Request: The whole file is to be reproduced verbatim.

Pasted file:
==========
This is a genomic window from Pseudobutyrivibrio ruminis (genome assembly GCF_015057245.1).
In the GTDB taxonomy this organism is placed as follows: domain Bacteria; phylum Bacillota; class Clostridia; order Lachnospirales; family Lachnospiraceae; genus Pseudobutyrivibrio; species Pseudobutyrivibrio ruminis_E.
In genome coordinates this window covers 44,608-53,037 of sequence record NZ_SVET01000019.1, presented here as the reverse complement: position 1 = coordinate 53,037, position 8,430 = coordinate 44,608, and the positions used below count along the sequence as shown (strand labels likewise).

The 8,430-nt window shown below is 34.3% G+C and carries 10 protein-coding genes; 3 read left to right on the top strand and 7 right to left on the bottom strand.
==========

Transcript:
This is a genomic window from Pseudobutyrivibrio ruminis (genome assembly GCF_015057245.1).
In the GTDB taxonomy this organism is placed as follows: domain Bacteria; phylum Bacillota; class Clostridia; order Lachnospirales; family Lachnospiraceae; genus Pseudobutyrivibrio; species Pseudobutyrivibrio ruminis_E.
In genome coordinates this window covers 44,608-53,037 of sequence record NZ_SVET01000019.1, presented here as the reverse complement: position 1 = coordinate 53,037, position 8,430 = coordinate 44,608, and the positions used below count along the sequence as shown (strand labels likewise).

The 8,430-nt window shown below is 34.3% G+C and carries 10 protein-coding genes; 3 read left to right on the top strand and 7 right to left on the bottom strand.